I admit, all the time on the plane that I was thinking of ways to torture Lucy and Angus -- like Plan A, accidentally spitting my bubble gum into their hair and then trying to take it out but really getting it gooed thick and impossible throughout their head, or Plan B, teaching them to make Jack's favorite "Famous New York-Style Spaghetti" with a whole cup of salt and a whole jar of olives (Jack's most hated food) -- I was also worried. Jack had been living with Penny, Lucy, and Angus for two years. Beatrice, our new baby half sister, was almost a year old. Jack had been back to America to visit me in the two years since he'd moved to Australia, but I had still never met them, and I knew that in those two years they would have developed a secret family language only they could understand.

Bubbe, Angelina, and I have our own special understandings, how we know one another's feelings and thoughts without having to say them. Like how Bubbe knows when I did bad on a math test by the way I hug her when she meets me after school and how she'll make me turn the television off later in the evening and go over fractions and equations while we bake cookies, or how Angelina knows when I have been crying secretly in my room from missing Jack and she'll cancel an audition to take me to a half-price Broadway show or to a baseball game, like Jack used to do before Penny, Lucy, and Angus took him away. Or how I know when Angelina is bummed because she didn't get an acting part and I will make her a cappuccino, turn on the stereo, and put on what I call the sad-lady music -- all these really cool ladies from like a million years ago with names like Dinah, Billie, and Etta, who sing about love and loss and what a difference a day makes.

Then there's my Bubbe. I can tell she is thinking about my dead grandpa when it's raining and she goes and sits on her plush chair and stares out the windows looking onto Central Park for hours and hours. When I see her like that, sometimes I'll curl up on her lap and nestle my head on her shoulder, and she'll tell me stories about my dead grandpa, about how they met when they were both campaigning in the 1950s for some guy called Adlai Stevenson (Adlai!) who wanted to be president, about their first date riding a boat on the Hudson River, circling Manhattan, and how they drove to Maryland a week later to get married and never looked back. "Grandpa sure wanted to see you grow into a young lady," she'll say. Bubbe likes to hear the sad-lady music too.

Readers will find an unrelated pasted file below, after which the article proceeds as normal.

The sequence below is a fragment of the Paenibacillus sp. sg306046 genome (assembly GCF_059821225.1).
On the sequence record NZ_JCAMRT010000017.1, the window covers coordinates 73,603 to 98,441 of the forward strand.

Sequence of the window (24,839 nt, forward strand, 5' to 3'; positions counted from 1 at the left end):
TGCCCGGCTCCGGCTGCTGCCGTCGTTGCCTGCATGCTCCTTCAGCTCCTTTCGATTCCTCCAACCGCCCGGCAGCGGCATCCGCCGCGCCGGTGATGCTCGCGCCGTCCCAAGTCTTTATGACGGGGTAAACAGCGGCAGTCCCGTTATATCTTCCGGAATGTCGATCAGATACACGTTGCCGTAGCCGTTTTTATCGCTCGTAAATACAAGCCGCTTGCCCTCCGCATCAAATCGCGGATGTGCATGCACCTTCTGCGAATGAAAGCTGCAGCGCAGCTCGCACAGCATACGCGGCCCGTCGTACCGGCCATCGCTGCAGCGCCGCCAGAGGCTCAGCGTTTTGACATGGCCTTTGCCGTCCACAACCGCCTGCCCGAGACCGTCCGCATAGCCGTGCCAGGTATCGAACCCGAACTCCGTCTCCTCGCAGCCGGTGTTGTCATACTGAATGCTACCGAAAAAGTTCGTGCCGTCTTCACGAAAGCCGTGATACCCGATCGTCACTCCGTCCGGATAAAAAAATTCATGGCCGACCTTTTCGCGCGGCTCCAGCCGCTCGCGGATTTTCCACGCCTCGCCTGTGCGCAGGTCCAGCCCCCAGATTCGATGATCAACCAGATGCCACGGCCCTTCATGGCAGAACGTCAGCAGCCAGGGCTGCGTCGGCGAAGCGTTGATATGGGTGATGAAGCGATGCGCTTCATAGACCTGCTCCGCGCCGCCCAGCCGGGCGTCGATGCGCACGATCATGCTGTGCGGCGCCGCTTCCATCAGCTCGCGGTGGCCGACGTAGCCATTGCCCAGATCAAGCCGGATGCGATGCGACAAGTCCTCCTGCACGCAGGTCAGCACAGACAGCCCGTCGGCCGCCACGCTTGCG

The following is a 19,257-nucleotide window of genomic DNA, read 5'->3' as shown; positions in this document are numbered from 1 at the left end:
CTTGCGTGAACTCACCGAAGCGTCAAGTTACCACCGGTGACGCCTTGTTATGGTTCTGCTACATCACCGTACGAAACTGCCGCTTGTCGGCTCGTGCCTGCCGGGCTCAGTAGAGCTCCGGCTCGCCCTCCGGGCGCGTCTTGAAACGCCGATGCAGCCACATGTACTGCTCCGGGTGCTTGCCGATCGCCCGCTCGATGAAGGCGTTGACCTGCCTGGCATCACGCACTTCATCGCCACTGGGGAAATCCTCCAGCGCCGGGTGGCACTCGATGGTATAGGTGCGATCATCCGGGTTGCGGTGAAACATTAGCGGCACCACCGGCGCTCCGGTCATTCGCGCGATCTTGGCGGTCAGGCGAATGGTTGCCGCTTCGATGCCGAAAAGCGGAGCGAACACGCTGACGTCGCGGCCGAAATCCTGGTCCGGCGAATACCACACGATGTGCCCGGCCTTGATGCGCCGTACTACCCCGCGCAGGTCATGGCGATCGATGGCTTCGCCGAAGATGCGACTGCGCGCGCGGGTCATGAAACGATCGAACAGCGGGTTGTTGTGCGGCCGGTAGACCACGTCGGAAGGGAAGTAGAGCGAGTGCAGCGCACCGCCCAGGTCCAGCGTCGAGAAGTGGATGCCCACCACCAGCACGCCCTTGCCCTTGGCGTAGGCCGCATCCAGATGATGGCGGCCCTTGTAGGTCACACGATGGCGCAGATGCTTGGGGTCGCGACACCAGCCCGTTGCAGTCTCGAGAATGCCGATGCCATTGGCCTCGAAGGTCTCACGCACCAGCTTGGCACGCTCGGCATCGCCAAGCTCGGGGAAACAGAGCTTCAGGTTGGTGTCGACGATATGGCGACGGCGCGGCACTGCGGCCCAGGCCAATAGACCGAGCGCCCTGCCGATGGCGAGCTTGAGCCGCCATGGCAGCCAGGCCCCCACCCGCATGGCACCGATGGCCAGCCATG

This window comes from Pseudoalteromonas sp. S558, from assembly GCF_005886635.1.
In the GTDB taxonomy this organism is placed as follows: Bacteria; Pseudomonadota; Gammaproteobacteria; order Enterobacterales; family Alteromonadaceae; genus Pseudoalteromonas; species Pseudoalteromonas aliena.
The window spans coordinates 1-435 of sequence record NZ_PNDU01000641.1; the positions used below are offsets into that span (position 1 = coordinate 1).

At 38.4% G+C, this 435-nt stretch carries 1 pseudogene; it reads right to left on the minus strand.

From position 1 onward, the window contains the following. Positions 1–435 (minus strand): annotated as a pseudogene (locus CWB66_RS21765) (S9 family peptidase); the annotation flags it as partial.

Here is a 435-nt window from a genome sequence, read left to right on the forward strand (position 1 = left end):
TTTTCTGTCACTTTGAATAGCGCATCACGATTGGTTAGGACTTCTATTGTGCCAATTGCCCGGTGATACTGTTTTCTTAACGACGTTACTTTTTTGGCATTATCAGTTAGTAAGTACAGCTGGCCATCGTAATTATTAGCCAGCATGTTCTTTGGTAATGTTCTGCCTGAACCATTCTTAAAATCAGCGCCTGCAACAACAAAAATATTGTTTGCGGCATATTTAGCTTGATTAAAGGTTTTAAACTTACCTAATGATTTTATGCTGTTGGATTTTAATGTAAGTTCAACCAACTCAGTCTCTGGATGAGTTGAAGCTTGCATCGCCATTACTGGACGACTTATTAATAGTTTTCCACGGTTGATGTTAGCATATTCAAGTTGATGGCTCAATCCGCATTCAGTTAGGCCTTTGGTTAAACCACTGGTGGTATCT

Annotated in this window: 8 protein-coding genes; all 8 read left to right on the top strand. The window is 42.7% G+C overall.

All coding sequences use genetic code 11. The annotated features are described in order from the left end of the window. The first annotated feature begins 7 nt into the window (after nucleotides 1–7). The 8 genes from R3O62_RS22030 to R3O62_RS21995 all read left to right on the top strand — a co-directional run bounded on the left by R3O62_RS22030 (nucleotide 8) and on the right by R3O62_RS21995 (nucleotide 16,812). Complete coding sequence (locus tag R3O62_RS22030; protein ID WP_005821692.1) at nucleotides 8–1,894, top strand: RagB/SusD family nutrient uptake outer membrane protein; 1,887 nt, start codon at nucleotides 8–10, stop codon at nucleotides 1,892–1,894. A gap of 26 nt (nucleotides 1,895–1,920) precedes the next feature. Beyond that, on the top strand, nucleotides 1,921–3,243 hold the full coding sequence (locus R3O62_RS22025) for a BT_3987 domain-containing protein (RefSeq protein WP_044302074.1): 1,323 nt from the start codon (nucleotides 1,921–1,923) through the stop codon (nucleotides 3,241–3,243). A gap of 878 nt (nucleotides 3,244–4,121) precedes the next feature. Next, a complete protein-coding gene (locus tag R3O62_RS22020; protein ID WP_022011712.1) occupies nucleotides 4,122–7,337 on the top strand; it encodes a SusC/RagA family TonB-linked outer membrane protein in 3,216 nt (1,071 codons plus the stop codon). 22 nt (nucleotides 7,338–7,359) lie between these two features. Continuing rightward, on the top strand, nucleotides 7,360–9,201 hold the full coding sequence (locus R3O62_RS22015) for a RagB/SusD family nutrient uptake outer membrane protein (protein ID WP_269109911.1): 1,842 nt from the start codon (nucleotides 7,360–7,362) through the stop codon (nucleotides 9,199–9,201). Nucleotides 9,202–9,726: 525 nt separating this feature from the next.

Two years had passed without me there to crack the secret family code that would have developed among Jack, Penny, Lucy, Angus, and Beatrice. I wondered if Lucy had figured out that on cold nights Jack loved to drink real hot chocolate not made from a mix, or that when he performed a bad set and the audience never laughed, that afterward, to cheer up, he liked to eat peanut M&Ms and watch Nick at Nite shows like The Odd Couple and Bewitched, but never ever I Love Lucy.

How I was going to figure out their secret family language and still manage to steal Jack back, I really, truly did not know. That's right, I, Annabel Whoopi Schubert, middle-namesake of Whoopi Goldberg, seventh-grade class president at the Progress School on the Upper West Side, future fashion designer whose clothes will one day be featured in every important fashion mag in the whole wide world, did not know how to win my dad back.

Copyright © 2003 by Rachel Cohn

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Customer Reviews

Average Rating 4.5
( 9 )
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Sort by: Showing all of 9 Customer Reviews
  • Posted January 19, 2011

    AMAZINGGG

    i really related to this book i would suggest it for people who enjoy hearing about a teenage girl conquer her problems in a funny and entertaining way

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  • Anonymous

    Posted June 28, 2006

    best book ever!!

    i really liked this book. i was so interested to know what happened to lucy and annabelle, i couldnt put the book down and i just kept on reading, i finished it in an hour! its one of the best books i have ever read... now do you think you should buy and read this book?!?!?

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  • Anonymous

    Posted January 21, 2006

    I LOVE IT!!!